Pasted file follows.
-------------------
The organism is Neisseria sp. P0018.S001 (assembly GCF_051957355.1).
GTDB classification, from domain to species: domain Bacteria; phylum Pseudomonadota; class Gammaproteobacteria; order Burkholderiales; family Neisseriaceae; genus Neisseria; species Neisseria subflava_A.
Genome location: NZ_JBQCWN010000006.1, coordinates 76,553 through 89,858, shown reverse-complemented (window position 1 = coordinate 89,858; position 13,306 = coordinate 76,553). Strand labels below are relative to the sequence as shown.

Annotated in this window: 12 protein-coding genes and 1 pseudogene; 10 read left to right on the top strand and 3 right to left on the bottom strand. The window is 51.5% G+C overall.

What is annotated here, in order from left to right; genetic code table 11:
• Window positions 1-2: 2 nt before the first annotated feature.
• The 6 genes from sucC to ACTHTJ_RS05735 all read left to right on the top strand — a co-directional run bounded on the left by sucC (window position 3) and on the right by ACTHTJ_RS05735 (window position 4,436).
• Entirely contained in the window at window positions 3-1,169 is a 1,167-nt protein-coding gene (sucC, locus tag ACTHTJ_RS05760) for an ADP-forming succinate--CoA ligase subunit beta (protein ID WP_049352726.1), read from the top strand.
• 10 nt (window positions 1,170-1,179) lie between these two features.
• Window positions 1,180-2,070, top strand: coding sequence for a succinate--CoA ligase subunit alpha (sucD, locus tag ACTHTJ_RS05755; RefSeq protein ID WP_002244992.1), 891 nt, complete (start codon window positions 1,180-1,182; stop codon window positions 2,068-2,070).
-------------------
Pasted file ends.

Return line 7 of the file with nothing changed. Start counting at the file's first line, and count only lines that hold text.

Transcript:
• The 6 genes from sucC to ACTHTJ_RS05735 all read left to right on the top strand — a co-directional run bounded on the left by sucC (window position 3) and on the right by ACTHTJ_RS05735 (window position 4,436).